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Contains:  NGC 660
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NGC660 Polar Ring Galaxy, 


            Jerry Macon

NGC660 Polar Ring Galaxy

Technical card

Resolution: 3352x2646

Dates:Nov. 8, 2018Nov. 13, 2018

Astrodon Gen 2 L 36mm: 140x240" (gain: 99.00) -15C bin 1x1
Astrodon Gen 2 RGB 36mm: 183x240" (gain: 99.00) -20C bin 1x1

Integration: 21.5 hours

Avg. Moon age: 3.17 days

Avg. Moon phase: 15.69%

Bortle Dark-Sky Scale: 4.00 job: 2531883

Locations: Dark Star Observatory, Taos, New Mexico, United States

Data source: Own remote observatory

Remote source: Non-commercial independent facility


Version B is a much improved processing version using some of the new techniques I have been learning recently. Amazing how there are always new things to learn about processing with PI.

Imaged on nights of 2018-9-13, 2018-9-14, 2018-11-8, 2018-11-9, 2018-11-12, 2018-11-13.
The RGB were taken on the AG12+ASI1600MM at .70 asec/pix, the L on TV127is+ASI183MM at .75 asec/pix. Using L from the TV NP127is refractor effectively eliminates the spikes from the AG12.

There are many fine galaxies in this image in addition to NGC660. Many of the small ones show some fine detail.

NGC 660 is a peculiar and unique polar-ring galaxy located approximately 45 million light years from Earth in the Pisces constellation. It is the only such galaxy having, as its host, a "late-type lenticular galaxy". It was probably formed when two galaxies collided a billion years ago. However, it may have first started as a disk galaxy that captured matter from a passing galaxy. This material could have, over time, become "strung out" to form a rotating ring.

The ring is not actually polar, but rather has an inclination from the plane of the host disk of approximately 45 degrees. The extreme number of pinkish star-forming areas that occurs along the galaxy's ring could be the result of the gravitation interaction caused by this collision. The ring is 50,000 light-years across - much broader than the disk itself - and has a greater amount of gas and star formation than the host ring. This likely indicates a very violent formation. The polar ring contains objects numbering in the hundreds. Many of these are red and blue supergiant stars. The most recently created stars in the ring were just formed approximately 7 million years ago. This indicates that the formation of these stars has been a long process and is still occurring.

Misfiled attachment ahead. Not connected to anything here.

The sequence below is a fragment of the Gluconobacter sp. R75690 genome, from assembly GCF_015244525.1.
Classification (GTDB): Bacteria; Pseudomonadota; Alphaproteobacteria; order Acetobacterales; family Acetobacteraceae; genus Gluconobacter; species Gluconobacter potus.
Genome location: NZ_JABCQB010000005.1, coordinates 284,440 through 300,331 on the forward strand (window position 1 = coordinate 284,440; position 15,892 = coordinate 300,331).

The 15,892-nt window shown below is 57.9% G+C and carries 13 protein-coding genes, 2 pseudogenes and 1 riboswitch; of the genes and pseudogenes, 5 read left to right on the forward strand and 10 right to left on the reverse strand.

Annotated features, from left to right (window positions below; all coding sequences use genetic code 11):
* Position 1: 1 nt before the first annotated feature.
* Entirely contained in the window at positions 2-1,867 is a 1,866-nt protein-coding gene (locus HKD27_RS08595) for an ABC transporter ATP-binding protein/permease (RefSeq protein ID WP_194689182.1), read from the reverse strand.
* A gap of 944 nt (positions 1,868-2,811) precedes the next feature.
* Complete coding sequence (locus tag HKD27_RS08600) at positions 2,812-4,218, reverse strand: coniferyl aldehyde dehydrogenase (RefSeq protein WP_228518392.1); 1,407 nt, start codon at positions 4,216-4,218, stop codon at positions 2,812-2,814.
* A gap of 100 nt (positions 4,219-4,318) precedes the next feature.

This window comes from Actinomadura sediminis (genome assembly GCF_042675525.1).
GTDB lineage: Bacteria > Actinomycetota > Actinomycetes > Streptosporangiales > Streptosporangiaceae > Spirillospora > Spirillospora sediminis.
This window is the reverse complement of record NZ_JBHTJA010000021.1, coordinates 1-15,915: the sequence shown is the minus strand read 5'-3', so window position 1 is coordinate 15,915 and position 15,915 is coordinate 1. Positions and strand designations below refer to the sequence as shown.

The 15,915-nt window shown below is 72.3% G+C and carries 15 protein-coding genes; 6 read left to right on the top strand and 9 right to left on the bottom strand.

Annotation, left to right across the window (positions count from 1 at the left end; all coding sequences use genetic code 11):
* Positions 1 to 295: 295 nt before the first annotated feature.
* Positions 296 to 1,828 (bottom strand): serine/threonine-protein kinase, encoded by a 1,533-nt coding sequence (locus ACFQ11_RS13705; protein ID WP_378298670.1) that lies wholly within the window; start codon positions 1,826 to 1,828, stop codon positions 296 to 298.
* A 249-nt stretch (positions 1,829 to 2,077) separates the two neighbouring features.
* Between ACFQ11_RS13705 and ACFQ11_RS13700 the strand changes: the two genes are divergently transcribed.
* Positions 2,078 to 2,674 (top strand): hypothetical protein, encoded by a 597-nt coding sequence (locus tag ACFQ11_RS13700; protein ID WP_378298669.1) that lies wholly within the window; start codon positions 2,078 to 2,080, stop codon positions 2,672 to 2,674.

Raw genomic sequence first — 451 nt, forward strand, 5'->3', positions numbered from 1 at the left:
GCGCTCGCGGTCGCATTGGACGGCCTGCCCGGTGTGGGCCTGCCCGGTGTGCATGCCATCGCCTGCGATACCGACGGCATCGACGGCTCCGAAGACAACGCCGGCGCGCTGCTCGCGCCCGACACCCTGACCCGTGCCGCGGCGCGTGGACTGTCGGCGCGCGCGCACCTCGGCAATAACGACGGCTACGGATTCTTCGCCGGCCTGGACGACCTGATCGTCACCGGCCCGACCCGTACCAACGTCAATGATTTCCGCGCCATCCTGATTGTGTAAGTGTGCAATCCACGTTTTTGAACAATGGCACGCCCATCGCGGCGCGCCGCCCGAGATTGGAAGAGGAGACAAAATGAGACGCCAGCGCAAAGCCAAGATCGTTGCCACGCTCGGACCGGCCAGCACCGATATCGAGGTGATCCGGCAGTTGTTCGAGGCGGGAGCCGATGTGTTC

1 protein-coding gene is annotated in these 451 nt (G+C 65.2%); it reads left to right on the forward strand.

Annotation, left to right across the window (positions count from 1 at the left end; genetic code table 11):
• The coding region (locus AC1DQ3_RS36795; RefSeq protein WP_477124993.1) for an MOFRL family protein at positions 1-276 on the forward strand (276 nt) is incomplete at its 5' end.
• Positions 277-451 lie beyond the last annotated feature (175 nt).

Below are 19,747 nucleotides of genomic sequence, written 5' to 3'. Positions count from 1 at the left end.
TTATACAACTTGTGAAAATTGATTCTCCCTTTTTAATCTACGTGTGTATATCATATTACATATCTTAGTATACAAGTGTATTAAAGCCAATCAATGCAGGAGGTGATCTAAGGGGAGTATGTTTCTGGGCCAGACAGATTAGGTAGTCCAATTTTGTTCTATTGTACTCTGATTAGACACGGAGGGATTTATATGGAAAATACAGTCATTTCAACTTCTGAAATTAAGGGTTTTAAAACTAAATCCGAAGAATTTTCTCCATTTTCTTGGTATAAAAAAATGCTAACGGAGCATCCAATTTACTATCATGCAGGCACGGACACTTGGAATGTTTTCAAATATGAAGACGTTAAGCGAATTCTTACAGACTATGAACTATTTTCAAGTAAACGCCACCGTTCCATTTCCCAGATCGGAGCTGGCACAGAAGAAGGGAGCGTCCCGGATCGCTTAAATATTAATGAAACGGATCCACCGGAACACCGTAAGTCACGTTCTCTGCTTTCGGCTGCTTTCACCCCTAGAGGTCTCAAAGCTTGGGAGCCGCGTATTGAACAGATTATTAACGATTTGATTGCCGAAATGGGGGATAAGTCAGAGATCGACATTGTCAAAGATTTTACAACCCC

Data about the dark matter halo of NGC 660 can be extracted by observing the gravitational effects of the dark matter on the disk and ring's rotation. From the core of the disk, radio waves are being emitted. The source of these waves is an area only 21 light years across. This may indicate the presence of a super-cluster of stars located within an area of cloud of gas. The region in the centre has a vast amount of star formation, so luminous that it is considered to be a starburst galaxy.

Late in 2012, this polar-ring galaxy produced an enormous outburst having a magnitude of approximately ten times brighter than a supernova explosion. The cause is not certain, but this event may have resulted from a tremendous jet being emenating from galaxy's central black hole.

NGC 660 is a member of the M74 Group.



Jerry Macon
License: Attribution Creative Commons


  • NGC660 Polar Ring Galaxy, 


            Jerry Macon
  • Final
    NGC660 Polar Ring Galaxy, 


            Jerry Macon


NGC660 Polar Ring Galaxy, 


            Jerry Macon